As you approach the end of pregnancy you might be wondering how your baby will breathe during labor or birth. Especially as he passes through the narrow birth canal.
This article will explain it all and help set your mind at rest.
Don’t worry. Your body, and your baby’s body, are perfectly designed for the birthing process.
When do babies start breathing in the womb?
From as early as 5-6 weeks of pregnancy, your baby’s umbilical cord begins to develop.
The umbilical cord is the lifeline between your baby and the placenta. The placenta is attached to the wall of the uterus and is where the exchange of nutrients and oxygen takes place between mother and baby.
In the uterus, your baby doesn’t breathe in the way you might expect. 100% of his oxygen comes from you, via the placenta.
How do babies breathe in amniotic fluid?
A baby’s lungs aren’t fully developed until around 34-36 weeks.
From around 12 weeks, though, your baby begins to practice ‘breath-like’ movements. At this stage, these practice breaths are more like swallowing movements.
Fetuses inhale tiny amounts of the amniotic fluids that surround them. These swallowing movements can be seen on ultrasound scan.
These breaths don’t bring oxygen into the lungs but expand and compress the air sacs (alveoli). This helps the lungs to mature and make the transition to life in the outside world once the baby is born.
How do babies breathe in the womb without drowning?
As we know, a fetus doesn’t use its lungs for breathing during pregnancy. However, there’s still plenty going on as the organs grow and develop.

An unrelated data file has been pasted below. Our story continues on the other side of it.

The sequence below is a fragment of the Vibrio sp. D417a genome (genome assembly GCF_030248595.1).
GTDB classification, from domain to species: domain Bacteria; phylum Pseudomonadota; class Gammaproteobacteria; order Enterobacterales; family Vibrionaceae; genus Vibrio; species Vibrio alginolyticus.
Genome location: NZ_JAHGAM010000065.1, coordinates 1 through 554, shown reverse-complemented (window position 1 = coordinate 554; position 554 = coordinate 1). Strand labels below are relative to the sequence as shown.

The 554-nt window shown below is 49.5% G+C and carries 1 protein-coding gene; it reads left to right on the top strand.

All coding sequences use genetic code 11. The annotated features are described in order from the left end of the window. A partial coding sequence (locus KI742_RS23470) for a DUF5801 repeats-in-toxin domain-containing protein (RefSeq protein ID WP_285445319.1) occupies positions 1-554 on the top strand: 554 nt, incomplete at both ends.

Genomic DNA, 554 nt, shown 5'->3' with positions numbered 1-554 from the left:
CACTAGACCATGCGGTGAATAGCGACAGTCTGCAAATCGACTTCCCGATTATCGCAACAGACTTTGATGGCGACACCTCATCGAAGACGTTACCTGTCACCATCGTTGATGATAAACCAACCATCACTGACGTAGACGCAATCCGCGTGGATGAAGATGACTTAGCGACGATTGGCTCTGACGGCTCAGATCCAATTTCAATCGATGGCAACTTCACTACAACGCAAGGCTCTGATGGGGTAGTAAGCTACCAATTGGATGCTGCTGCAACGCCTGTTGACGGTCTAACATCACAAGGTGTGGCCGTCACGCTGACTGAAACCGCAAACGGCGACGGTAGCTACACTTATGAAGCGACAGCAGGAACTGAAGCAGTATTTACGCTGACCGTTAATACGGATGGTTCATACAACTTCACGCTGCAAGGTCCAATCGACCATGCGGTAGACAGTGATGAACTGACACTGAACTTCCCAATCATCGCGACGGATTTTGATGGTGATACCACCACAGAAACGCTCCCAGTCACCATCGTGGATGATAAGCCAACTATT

Lung development starts at around 6 weeks, when tiny lung buds begin to form.
By 21 weeks, the respiratory cells begin to make a substance called surfactant, which coats the alveoli.
This stops the air sacs from collapsing in on themselves when the baby’s lungs aren’t inflated. Surfactant peaks between 26-28 weeks, and helps infants who are born prematurely.
By 26 weeks, tiny respiratory sacs begin to grow and multiply, and become known as alveoli by 34 weeks. The respiratory system is considered developed at 36 weeks.
At 40 weeks your baby will have around 150 million alveoli. By the time your child is 8, he’ll have another 150 million, the same number as adults.
During pregnancy, the alveoli are filled with fluids. This is a normal part of their development. Because the alveoli are designed to be filled with fluids, this prevents your baby from drowning during pregnancy and in the labor process.
Aren’t our bodies incredible?
When do babies take their first breath?
When a baby is born, he undergoes a complex and intricate transition. In the initial moments after birth, your baby’s blood flow switches from what’s known as fetal circulation, to newborn circulation.
The change equips your baby with all that’s needed to be able to take that all-important first big breath.
Most infants make this transition seamlessly, but some need a little extra encouragement.
In pregnancy, blood bypasses a baby’s lungs by flowing in different pathways, through openings known as shunts.
At birth, babies inhale sharply and breathe for the first time on their own. This breath is mainly triggered by the change in air temperature and the lack of amniotic fluid.